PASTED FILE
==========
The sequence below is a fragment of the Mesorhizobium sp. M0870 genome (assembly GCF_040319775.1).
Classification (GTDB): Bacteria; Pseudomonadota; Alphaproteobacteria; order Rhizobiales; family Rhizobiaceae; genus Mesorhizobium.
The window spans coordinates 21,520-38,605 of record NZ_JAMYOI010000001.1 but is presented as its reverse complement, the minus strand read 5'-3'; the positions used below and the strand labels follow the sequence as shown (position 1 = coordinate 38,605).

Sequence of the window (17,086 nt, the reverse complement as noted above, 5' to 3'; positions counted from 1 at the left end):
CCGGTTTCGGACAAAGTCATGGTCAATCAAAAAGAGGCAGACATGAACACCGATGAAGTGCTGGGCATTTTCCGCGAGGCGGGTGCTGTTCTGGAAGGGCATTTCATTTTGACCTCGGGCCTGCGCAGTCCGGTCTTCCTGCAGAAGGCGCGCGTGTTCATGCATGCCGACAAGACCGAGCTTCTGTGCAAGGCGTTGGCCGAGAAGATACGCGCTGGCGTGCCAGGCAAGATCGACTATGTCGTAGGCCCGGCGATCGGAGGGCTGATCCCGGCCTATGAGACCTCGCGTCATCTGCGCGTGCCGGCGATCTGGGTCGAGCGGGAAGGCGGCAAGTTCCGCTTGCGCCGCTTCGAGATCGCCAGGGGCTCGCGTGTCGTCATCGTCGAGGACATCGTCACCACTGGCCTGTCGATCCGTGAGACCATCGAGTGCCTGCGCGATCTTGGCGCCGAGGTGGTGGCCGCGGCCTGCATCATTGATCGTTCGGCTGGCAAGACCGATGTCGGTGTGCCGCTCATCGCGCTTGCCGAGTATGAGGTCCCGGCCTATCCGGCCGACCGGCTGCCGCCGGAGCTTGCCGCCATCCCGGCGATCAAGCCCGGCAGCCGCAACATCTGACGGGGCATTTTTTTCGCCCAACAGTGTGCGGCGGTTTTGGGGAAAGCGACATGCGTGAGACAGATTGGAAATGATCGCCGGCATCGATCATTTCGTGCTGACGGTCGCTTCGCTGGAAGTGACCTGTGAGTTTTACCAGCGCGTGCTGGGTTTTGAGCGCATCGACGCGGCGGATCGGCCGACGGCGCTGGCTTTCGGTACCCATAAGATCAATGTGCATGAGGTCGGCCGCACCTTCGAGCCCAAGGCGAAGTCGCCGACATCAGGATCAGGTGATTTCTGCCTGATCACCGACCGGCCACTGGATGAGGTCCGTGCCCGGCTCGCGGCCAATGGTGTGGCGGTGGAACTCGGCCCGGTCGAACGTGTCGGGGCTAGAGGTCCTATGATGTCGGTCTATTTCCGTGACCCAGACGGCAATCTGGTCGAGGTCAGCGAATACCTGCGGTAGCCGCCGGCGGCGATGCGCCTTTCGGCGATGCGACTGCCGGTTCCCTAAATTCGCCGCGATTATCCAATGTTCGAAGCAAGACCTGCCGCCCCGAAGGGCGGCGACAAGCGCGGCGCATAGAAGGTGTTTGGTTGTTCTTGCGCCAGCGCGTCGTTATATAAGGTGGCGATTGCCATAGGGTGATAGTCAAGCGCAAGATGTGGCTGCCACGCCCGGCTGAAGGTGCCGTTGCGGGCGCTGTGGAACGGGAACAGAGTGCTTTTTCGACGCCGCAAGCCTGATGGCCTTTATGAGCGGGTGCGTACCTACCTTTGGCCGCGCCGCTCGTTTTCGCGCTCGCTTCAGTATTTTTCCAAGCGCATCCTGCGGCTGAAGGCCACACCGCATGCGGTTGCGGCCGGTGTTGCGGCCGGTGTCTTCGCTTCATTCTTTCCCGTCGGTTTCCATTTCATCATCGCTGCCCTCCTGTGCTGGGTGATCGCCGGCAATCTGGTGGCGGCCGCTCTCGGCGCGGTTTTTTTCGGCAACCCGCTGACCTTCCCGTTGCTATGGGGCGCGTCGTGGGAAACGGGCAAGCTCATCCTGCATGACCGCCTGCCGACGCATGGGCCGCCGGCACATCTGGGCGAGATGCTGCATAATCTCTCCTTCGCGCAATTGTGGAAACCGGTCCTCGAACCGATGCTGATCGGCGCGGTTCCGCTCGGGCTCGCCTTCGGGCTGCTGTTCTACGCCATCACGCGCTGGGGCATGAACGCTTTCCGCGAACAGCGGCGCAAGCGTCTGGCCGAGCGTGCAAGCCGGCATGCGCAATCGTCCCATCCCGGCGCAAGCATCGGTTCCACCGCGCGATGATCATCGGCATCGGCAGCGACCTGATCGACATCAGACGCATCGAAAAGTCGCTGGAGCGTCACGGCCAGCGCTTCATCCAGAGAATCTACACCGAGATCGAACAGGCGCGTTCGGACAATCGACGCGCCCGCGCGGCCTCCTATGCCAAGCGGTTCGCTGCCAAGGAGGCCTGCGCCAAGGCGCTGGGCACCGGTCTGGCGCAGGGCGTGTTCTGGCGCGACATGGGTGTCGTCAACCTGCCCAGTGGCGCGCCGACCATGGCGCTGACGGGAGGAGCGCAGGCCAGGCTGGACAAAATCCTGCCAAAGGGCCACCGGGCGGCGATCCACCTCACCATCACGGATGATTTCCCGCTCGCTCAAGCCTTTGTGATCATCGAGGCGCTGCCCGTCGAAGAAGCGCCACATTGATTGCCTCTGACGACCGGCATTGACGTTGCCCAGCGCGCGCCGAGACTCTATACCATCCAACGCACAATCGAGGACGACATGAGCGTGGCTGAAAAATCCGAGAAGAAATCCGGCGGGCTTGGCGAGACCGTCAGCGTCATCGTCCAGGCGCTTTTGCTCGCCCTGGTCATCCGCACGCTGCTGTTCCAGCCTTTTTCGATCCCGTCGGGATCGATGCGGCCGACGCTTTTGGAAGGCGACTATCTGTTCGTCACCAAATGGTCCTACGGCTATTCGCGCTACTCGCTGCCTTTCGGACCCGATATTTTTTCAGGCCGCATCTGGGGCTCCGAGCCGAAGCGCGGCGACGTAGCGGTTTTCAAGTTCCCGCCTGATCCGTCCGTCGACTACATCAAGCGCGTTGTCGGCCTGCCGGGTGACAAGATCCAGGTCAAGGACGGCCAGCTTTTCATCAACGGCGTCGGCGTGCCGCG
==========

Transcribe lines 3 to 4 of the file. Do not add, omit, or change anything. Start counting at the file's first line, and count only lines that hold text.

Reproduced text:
The window spans coordinates 21,520-38,605 of record NZ_JAMYOI010000001.1 but is presented as its reverse complement, the minus strand read 5'-3'; the positions used below and the strand labels follow the sequence as shown (position 1 = coordinate 38,605).

Sequence of the window (17,086 nt, the reverse complement as noted above, 5' to 3'; positions counted from 1 at the left end):